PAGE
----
Media Center

Press Release


  March 7, 2003

Latin American and Caribbean countries must redouble efforts to improve the quality of their education systems, in order to narrow the widening gap between them and the developed countries.

That was the view put forth by Guillermo Perry, a World Bank economist for Latin America and the Caribbean, during an Organization of American States (OAS) meeting on March 6. He explained that the division of the world into rich and poor has become more deeply entrenched over the last 50 years.

He told a joint meeting of the OAS Permanent Council and the Permanent Executive Committee of the Inter-American Council for Integral Development (CEPCIDI) that most surprising about the widening income gap is that it bears no relation to factors of production such as the availability of capital, but, rather, has to do with knowledge.

According to Perry, education has always held the key to technological advancement. He warned that while developed countries have been generating new technologies—that account for at least half of their economic growth—most developing countries have not taken advantage of many of these new technologies.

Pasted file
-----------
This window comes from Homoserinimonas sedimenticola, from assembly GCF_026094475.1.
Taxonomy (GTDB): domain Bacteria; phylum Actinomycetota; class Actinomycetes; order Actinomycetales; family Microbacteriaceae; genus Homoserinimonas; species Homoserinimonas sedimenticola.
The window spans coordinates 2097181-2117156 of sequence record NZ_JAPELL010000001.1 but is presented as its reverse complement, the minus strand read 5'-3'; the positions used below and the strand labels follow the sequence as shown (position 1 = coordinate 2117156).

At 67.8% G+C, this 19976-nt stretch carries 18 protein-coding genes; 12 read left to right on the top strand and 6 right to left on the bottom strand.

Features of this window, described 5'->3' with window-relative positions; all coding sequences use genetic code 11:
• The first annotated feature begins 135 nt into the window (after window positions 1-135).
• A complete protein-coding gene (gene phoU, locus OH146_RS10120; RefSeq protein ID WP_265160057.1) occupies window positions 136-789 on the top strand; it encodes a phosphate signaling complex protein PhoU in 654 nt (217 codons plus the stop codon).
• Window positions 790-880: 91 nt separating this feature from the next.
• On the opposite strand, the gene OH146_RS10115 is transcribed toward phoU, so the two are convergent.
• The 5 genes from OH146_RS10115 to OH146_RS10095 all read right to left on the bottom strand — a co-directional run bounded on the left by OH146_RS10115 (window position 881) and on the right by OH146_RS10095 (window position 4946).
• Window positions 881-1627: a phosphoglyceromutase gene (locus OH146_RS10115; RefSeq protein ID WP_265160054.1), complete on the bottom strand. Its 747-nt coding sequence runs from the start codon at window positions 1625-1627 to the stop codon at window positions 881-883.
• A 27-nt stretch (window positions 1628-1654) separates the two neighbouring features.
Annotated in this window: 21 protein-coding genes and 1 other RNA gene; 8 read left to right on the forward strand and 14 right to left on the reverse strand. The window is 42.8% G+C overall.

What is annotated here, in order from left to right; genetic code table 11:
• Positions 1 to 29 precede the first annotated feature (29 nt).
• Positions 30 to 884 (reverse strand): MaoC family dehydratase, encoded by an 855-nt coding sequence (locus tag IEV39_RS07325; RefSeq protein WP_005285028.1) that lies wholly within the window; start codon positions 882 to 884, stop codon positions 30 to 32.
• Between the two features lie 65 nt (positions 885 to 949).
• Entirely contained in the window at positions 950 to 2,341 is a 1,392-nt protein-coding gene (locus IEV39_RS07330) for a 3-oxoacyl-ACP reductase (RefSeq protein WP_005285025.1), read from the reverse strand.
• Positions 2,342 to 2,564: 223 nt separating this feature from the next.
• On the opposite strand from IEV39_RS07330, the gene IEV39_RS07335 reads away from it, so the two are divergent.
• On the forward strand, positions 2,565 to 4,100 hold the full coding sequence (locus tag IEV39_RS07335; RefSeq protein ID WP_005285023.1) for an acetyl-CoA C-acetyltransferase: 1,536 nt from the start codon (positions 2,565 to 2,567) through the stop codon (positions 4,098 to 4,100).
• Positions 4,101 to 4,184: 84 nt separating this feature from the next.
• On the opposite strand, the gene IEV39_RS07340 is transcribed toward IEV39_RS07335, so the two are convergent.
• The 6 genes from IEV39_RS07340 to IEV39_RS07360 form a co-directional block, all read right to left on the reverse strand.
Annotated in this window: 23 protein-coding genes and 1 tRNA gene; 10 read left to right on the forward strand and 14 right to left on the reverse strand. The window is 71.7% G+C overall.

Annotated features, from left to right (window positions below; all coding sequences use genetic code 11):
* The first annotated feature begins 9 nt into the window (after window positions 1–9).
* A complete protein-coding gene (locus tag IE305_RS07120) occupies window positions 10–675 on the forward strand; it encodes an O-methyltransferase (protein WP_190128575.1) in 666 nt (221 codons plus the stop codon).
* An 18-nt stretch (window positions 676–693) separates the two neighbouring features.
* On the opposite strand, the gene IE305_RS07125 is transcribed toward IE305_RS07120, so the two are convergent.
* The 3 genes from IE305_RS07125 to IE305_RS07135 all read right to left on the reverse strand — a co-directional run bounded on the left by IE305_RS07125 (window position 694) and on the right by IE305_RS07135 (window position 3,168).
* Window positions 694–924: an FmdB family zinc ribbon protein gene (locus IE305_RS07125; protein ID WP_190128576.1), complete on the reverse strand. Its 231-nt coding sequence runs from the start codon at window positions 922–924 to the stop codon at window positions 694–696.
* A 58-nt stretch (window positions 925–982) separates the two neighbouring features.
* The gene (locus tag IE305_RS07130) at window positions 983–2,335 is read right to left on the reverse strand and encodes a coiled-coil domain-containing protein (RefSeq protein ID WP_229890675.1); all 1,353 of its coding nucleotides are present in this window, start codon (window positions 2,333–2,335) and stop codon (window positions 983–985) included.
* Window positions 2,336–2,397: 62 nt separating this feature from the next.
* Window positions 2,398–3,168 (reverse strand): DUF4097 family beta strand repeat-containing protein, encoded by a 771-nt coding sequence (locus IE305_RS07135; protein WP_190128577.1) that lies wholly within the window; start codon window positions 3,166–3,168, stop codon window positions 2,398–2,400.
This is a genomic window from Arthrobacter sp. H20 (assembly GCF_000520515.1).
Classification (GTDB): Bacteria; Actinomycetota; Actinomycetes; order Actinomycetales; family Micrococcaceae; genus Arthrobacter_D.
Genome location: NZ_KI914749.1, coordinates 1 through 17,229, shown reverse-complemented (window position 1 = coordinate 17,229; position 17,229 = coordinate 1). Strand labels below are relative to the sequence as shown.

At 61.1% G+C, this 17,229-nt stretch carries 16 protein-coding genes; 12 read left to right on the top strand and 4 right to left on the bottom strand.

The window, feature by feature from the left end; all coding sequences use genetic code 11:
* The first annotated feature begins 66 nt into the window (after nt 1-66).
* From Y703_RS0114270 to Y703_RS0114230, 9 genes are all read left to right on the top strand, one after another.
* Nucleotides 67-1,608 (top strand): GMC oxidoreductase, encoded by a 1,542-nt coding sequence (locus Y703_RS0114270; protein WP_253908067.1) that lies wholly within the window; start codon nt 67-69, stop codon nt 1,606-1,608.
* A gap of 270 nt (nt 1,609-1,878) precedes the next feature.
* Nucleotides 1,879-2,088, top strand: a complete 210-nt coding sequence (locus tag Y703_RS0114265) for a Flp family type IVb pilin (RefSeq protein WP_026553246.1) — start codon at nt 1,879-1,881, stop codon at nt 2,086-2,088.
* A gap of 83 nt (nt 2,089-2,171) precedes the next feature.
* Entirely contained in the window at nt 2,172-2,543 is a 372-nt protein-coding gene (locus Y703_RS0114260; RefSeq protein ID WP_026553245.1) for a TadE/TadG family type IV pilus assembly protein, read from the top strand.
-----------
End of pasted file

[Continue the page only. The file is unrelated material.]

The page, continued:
Technological change in the twentieth century was more geared towards the development of a skilled work force, which explains the increasing salary gap between skilled and unskilled workers in industrialized countries, he observed.

He explained that in most of the region, demand for better skills—and in particular for workers with tertiary-level education—is growing faster than the demand for less-skilled workers. And therein lies the challenge, he stressed: the salary gap tends to widen with the current unequal access to education.

Another World Bank official, William Maloney, argued that from a technological standpoint, the region does not invest enough in technological innovation. He stressed that such innovation is key to improving education.

In addition, a number of the member state delegates expressed appreciation for the presentation and echoed the sentiments concerning the need for the Organization to reassert its social agenda in order to tackle the educational and technological challenges facing the Hemisphere.

Addressing the meeting as well, Ronald Scheman, Director General of the Inter-American Agency for Cooperation and Development (IACD), spoke about his Agency’s work in the education sector, citing the Educational Portal and the fellowships program.

Reference: E-052/03